It’s only natural that many investors, especially those who are new to the game, prefer to buy shares in ‘sexy’ stocks with a good story, even if those businesses lose money. But the reality is that when a company loses money each year, for long enough, its investors will usually take their share of those losses.
If, on the other hand, you like companies that have revenue, and even earn profits, then you may well be interested in Live Ventures (NASDAQ:LIVE). Now, I’m not saying that the stock is necessarily undervalued today; but I can’t shake an appreciation for the profitability of the business itself. In comparison, loss making companies act like a sponge for capital – but unlike such a sponge they do not always produce something when squeezed.
Live Ventures’s Improving Profits
In a capitalist society capital chases profits, and that means share prices tend rise with earnings per share (EPS). So like the hint of a smile on a face that I love, growing EPS generally makes me look twice. It is therefore awe-striking that Live Ventures’s EPS went from US$6.40 to US$19.72 in just one year. Even though that growth rate is unlikely to be repeated, that looks like a breakout improvement. Could this be a sign that the business has reached an inflection point?
One way to double-check a company’s growth is to look at how its revenue, and earnings before interest and tax (EBIT) margins are changing. The good news is that Live Ventures is growing revenues, and EBIT margins improved by 2.5 percentage points to 13%, over the last year. Ticking those two boxes is a good sign of growth, in my book.
You can take a look at the company’s revenue and earnings growth trend, in the chart below. Click on the chart to see the exact numbers.
Live Ventures isn’t a huge company, given its market capitalization of US$55m. That makes it extra important to check on its balance sheet strength.
Are Live Ventures Insiders Aligned With All Shareholders?
I always like to check up on CEO compensation, because I think that reasonable pay levels, around or below the median, can be a sign that shareholder interests are well considered. I discovered that the median total compensation for the CEOs of companies like Live Ventures with market caps under US$200m is about US$568k.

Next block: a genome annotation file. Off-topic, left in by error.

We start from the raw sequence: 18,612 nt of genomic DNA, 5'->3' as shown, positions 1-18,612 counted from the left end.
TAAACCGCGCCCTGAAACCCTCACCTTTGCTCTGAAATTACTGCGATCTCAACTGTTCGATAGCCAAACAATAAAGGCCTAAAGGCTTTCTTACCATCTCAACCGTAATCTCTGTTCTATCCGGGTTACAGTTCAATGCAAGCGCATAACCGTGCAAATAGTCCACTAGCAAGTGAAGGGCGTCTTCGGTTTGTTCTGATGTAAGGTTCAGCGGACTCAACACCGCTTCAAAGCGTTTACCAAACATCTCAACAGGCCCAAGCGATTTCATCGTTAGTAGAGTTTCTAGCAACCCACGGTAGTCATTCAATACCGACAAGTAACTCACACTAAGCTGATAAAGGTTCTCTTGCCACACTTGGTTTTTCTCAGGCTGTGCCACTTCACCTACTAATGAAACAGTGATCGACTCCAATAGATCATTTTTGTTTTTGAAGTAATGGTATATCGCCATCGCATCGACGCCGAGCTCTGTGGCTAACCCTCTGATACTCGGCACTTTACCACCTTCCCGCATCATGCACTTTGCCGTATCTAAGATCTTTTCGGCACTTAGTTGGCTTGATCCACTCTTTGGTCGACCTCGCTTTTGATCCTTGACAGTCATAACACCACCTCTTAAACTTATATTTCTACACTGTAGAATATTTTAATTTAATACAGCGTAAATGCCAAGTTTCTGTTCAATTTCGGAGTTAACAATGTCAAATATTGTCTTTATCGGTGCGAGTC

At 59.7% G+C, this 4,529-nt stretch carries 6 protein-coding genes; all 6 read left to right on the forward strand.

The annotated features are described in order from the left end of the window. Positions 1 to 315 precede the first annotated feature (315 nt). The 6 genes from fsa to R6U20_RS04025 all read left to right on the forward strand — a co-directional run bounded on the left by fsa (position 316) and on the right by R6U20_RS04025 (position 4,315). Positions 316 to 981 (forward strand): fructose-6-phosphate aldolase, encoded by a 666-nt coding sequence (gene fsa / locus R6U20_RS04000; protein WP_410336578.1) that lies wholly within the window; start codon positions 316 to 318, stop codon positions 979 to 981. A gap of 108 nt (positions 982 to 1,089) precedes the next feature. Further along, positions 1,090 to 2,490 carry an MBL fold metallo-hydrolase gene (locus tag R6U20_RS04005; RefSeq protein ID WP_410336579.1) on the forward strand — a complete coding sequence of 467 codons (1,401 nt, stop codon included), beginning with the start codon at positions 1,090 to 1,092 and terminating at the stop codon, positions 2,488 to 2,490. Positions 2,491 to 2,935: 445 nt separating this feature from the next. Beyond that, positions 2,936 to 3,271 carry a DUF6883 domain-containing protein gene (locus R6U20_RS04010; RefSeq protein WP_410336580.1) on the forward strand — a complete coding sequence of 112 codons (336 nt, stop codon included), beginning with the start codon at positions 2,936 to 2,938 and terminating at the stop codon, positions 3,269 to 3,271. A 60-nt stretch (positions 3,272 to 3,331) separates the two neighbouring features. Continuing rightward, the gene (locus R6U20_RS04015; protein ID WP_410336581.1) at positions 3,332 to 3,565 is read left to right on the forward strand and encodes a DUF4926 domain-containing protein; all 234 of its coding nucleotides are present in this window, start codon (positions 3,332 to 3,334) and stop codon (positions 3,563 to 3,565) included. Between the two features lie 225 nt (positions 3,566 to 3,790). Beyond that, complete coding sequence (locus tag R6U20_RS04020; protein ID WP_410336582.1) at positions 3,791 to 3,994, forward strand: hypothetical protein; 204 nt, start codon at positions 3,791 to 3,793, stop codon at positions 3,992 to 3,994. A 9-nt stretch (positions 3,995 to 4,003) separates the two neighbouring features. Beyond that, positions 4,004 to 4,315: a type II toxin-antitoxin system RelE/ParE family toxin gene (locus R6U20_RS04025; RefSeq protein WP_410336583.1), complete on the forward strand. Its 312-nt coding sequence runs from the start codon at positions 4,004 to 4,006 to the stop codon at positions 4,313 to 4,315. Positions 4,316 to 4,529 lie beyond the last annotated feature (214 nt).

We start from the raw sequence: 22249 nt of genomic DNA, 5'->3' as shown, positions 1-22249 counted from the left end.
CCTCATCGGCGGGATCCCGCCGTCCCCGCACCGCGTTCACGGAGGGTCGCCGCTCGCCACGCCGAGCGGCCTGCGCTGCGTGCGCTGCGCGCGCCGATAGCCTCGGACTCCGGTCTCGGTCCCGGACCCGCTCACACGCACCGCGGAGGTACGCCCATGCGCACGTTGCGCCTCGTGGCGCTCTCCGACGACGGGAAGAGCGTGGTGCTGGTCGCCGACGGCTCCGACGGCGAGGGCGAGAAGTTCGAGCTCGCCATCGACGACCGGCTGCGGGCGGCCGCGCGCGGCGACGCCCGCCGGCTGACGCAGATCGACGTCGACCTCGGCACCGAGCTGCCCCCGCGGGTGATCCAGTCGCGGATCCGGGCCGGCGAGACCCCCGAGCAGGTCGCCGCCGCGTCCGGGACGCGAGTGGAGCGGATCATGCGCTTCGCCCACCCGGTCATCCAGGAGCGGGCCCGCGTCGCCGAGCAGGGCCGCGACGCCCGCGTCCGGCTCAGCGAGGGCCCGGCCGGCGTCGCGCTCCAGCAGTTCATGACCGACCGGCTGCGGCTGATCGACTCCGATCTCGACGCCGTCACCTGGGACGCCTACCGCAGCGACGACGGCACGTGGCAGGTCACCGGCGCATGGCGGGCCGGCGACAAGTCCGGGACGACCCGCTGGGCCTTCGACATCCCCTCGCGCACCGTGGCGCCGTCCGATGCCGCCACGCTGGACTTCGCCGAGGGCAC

The Live Ventures CEO received US$391k in compensation for the year ending . That comes in below the average for similar sized companies, and seems pretty reasonable to me. CEO remuneration levels are not the most important metric for investors, but when the pay is modest, that does support enhanced alignment between the CEO and the ordinary shareholders. It can also be a sign of good governance, more generally.
Should You Add Live Ventures To Your Watchlist?
Live Ventures’s earnings have taken off like any random crypto-currency did, back in 2017. Such fast EPS growth makes me wonder if the business has hit an inflection point (and I mean the good kind.) At the same time the reasonable CEO compensation reflects well on the board of directors. While I couldn’t be sure without a deeper dive, it does seem that Live Ventures has the hallmarks of a quality business; and that would make it well worth watching. What about risks? Every company has them, and we’ve spotted 4 warning signs for Live Ventures you should know about.
Of course, you can do well (sometimes) buying stocks that are not growing earnings and do not have insiders buying shares. But as a growth investor I always like to check out companies that do have those features. You can access a free list of them here.
Please note the insider transactions discussed in this article refer to reportable transactions in the relevant jurisdiction.
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This article by Simply Wall St is general in nature. We provide commentary based on historical data and analyst forecasts only using an unbiased methodology and our articles are not intended to be financial advice. It does not constitute a recommendation to buy or sell any stock, and does not take account of your objectives, or your financial situation. We aim to bring you long-term focused analysis driven by fundamental data. Note that our analysis may not factor in the latest price-sensitive company announcements or qualitative material. Simply Wall St has no position in any stocks mentioned.